Author Emma Bowd

Behind every published author is someone who's had to deal with rejection. But how do you get over it? Guest blogger novelist Emma Bowd shares her experiences of dealing with the dreaded 'no thank you' letters.

As a published author, I can have the luxury of saying that rejection letters are an absolute rite-of-passage. But I’m also not so far away from the coal face to have quite forgotten the sting of disappointment and the emotion of unfulfilled dreams.

My editor, Marian McCarthy, was an enormous pillar of strength throughout the whole process of writing and submitting The Shoe Princess’s Guide to the Galaxy for publication. She is extremely wise and experienced in the publishing world, and had always coached me for the rejection letters from day one.

She used to tell me that being a writer is like being a farmer – you work for many years on a product (without income) and then, when it’s time to go to market, you literally do not know if there is going to be a glut of your product or no demand at all.

She also wisely said that the book would “end up where it’s meant to be” – and painful as it was, I completely agree with this. It is so wonderful to be with a publisher that completely ‘gets’ my work and is so very supportive of me.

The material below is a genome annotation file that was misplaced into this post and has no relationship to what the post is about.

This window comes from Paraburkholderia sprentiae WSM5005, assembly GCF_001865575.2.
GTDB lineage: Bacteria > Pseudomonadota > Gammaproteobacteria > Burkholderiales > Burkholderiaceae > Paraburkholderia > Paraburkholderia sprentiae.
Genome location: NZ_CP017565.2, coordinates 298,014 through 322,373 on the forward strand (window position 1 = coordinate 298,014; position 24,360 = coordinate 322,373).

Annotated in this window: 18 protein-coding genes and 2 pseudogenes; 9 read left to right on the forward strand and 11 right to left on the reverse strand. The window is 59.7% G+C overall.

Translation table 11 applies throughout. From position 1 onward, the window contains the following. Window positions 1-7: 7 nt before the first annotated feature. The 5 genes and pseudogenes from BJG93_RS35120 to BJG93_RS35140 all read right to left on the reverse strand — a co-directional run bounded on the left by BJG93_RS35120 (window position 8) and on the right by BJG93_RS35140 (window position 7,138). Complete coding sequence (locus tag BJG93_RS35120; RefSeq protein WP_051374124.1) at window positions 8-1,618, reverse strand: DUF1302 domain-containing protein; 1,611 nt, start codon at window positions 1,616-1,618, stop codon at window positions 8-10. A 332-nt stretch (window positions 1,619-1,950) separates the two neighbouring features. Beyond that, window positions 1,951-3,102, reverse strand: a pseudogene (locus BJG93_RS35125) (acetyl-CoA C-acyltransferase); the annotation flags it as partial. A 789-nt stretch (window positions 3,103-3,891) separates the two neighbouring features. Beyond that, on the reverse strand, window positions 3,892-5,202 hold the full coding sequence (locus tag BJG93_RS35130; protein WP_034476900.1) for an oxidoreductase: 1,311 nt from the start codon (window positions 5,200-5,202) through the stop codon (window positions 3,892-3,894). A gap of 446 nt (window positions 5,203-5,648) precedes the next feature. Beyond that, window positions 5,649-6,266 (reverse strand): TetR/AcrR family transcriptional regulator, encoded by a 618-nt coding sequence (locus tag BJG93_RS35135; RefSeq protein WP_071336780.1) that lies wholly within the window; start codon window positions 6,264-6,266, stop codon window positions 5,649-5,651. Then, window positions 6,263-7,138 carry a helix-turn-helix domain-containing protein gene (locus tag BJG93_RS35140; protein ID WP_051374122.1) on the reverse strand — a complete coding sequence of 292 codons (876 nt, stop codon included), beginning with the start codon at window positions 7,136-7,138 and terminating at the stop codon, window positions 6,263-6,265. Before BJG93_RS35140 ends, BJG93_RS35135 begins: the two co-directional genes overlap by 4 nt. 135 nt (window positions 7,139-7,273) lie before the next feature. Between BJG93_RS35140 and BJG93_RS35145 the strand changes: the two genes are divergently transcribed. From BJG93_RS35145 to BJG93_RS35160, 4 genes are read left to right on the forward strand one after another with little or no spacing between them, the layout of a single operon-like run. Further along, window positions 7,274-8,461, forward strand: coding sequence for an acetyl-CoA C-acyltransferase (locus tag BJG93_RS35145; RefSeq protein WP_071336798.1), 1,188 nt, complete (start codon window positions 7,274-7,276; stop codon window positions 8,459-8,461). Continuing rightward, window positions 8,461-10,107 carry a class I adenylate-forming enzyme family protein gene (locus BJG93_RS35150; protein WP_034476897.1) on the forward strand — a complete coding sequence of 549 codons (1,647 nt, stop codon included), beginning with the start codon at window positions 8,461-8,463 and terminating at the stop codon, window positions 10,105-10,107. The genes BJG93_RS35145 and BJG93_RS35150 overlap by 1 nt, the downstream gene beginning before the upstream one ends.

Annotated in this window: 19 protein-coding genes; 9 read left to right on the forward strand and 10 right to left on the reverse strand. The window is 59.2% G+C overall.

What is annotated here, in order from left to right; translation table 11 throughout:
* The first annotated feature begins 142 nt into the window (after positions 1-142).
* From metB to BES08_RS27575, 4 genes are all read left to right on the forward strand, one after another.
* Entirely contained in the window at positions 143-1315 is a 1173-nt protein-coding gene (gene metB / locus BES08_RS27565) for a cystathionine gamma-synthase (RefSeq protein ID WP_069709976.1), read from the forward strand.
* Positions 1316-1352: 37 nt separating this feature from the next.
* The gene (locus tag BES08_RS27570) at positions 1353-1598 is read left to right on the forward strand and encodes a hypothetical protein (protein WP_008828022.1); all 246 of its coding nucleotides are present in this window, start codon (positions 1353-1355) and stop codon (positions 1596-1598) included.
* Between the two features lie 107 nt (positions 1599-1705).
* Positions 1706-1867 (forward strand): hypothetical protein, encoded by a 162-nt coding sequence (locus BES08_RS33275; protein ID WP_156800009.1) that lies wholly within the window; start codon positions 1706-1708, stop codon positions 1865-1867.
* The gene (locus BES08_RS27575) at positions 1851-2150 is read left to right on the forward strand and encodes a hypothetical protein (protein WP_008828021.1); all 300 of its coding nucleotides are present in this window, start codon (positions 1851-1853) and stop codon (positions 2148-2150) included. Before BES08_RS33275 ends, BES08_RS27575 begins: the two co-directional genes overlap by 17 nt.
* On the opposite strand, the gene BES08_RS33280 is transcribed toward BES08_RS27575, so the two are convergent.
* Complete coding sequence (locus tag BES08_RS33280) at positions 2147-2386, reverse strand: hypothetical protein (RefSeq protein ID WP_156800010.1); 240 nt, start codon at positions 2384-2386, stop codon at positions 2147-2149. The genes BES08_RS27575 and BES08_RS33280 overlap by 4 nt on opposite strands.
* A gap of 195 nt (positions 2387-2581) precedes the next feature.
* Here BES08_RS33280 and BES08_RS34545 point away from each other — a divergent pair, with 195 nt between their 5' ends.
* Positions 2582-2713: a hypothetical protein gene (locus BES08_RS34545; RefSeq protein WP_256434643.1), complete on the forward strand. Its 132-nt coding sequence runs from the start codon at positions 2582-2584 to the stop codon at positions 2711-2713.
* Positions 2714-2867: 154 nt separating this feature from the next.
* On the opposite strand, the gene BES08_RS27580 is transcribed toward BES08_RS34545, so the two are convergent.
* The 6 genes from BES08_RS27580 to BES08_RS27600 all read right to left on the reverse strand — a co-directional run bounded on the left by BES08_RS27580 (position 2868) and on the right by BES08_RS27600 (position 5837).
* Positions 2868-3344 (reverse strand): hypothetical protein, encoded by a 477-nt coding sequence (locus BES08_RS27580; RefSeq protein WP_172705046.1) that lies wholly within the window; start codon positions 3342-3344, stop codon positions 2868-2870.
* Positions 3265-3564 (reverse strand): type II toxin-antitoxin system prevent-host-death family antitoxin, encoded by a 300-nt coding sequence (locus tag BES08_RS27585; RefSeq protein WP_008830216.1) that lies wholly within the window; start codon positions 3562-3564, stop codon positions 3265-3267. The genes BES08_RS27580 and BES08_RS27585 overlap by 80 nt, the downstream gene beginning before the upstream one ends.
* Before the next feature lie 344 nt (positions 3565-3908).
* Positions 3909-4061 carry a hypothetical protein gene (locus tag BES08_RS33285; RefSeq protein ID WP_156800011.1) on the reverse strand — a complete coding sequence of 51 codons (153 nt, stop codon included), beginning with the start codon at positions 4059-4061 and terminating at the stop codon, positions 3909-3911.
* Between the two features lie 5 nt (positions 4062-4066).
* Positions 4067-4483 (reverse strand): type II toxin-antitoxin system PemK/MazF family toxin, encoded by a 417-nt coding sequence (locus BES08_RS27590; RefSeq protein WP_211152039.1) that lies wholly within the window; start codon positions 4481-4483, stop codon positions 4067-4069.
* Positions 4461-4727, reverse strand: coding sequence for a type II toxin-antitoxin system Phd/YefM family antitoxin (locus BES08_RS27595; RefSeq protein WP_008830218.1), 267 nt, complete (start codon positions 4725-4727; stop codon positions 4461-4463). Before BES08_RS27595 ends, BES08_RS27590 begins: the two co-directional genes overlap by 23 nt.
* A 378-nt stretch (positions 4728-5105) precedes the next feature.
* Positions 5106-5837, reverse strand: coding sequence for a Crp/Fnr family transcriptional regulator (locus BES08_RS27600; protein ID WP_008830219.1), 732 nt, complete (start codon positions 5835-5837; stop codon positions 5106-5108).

So the message is, keep going and believe in your work. Always revisit your manuscript after a rejection letter and take what positive feedback you can from it and tweak accordingly. A manuscript is an evolving entity. And you are the only person in charge of its destiny.

Very best, Emma

As a published author, I can have the luxury of saying that rejection letters are an absolute rite-of-passage! But I’m also not so far away from the coal face to have quite forgotten the sting of disappointment and the emotion of unfulfilled dreams.


My editor, Marian McCarthy, was an enormous pillar of strength throughout the whole process of writing and submitting The Shoe Princess’s Guide to the Galaxy for publication. She is extremely wise and experienced in the publishing world, and had always coached me for the rejection letters from day one. She used to tell me that being a writer is like being a farmer – you work for many years on a product (without income) and then, when it’s time to go to market, you literally do not know if there is going to be a glut of your product or no demand at all. She also wisely said that the book would “end up where it’s meant to be” – and painful as it was, I completely agree with this. It is so wonderful to be with a publisher that completely ‘gets’ my work and is so very supportive of me.


So the message is, keep going and believe in your work. Always revisit your manuscript after a rejection letter and take what positive feedback you can from it and tweak accordingly. A manuscript is an evolving entity. And you are the only person in charge of its destiny.